'We must support peace even as terror hits close'

Son of late Rabbi Menachem Froman says despite attack on his wife, his father would still believe in Jewish-Arab coexistence.

Benny Tocker ,

Rabbi Menachem Froman
Rabbi Menachem Froman
Flash 90

Shivi Froman, the husband of the women wounded in the attack Monday and son of the late Rabbi Menachem Froman, is convinced that in spite of the ongoing wave of Arab terror in Israel, his father would still believe in coexistence between Jews and Arabs. 

The pregnant Michal Froman was moderately injured after a terrorist broke into a clothing store where she was working in Tekoa and began stabbing her. 

"Tekoa has known harsh blows like everyone, it has always received blows," Froman told Arutz Sheva. "The reality of terrorism has come close to us over the years, but the idea of dialogue was born from a bleeding reality."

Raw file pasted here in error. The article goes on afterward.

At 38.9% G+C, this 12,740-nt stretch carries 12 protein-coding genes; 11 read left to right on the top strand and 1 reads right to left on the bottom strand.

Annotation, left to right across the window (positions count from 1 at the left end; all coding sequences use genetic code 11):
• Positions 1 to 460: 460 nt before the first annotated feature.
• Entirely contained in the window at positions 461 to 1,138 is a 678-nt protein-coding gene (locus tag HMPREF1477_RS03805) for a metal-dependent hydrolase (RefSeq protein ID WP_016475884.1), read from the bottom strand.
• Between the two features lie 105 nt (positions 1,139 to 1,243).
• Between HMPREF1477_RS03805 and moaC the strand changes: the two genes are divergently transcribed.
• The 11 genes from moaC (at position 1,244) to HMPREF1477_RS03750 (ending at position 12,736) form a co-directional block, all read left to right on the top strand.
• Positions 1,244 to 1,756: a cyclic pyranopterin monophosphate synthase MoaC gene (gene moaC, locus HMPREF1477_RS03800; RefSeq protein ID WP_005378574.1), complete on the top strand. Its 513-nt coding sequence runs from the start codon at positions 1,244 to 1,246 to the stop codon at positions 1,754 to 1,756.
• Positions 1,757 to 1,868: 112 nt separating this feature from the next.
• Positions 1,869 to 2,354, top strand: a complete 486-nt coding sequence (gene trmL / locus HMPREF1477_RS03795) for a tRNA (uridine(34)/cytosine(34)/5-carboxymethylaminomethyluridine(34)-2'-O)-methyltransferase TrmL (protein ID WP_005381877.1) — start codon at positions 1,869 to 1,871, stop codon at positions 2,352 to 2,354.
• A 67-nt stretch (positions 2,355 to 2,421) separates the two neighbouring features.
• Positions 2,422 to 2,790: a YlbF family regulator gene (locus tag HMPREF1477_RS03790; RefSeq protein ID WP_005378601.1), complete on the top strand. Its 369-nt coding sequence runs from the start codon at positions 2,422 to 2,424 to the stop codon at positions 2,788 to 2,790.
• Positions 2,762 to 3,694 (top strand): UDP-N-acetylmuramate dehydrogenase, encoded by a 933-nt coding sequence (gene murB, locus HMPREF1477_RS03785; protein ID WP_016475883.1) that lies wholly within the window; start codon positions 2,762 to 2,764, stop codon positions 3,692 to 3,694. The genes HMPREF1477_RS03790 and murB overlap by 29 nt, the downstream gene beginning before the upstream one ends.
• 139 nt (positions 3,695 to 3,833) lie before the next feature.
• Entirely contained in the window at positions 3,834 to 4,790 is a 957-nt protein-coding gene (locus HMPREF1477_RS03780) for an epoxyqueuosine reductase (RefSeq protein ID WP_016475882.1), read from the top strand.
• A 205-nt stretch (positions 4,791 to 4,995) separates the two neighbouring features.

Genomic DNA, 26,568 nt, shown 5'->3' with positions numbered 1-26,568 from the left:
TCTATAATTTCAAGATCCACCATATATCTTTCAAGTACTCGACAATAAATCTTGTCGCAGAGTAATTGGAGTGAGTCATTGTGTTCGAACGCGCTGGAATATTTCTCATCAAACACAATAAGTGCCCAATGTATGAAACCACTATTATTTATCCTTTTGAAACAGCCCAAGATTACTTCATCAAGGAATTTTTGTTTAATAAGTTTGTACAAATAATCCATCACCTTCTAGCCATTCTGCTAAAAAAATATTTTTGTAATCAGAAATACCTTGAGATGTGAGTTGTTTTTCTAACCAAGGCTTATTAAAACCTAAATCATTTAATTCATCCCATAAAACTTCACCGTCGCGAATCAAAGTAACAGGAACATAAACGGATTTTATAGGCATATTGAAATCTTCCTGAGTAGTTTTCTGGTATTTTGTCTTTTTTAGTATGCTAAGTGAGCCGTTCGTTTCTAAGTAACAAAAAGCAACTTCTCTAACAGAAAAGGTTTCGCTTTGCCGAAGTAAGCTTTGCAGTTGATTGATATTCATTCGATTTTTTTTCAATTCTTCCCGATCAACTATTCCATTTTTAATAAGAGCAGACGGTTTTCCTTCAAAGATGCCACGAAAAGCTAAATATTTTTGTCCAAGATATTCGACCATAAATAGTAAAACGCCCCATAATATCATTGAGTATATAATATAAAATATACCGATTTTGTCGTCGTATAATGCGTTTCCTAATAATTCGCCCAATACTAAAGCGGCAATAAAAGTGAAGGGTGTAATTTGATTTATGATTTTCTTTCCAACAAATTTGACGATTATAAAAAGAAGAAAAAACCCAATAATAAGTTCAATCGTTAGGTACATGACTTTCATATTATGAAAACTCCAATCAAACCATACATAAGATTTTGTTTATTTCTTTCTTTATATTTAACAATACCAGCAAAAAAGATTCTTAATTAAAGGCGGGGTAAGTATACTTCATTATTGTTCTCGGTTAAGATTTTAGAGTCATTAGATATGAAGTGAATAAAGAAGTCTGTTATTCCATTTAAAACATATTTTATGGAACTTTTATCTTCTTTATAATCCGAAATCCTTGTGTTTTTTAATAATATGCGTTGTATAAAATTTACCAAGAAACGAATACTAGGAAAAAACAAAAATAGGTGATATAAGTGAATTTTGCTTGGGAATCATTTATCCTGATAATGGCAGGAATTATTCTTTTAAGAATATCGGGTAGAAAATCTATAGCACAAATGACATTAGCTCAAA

"My father supported peace out of an insistent stance, and this true today even when [terror] hits us close," he stressed.

"Next month will mark exactly three years since his death and I am convinced that even today he would jump and applaud and say thank you, because I have really received Michal and the unborn baby as a gift." 

"Michal is improving and joking and I hope that by the end of the day we'll even fight; it'll take her a few days to recover," Froman continued. "By miracle, she was only hit near the neck and thank God everything will pass alright."

As a father, Froman insisted, he he was trying to remain optimistic amid a harsh reality.

"Just the night before we were upset over the horrific evil in Otniel, a woman was murdered not far from us. This time it hurt us, very closely," Froman noted, adding, "my father believed that the left hand should hit hard and the right should be extended in peace."



top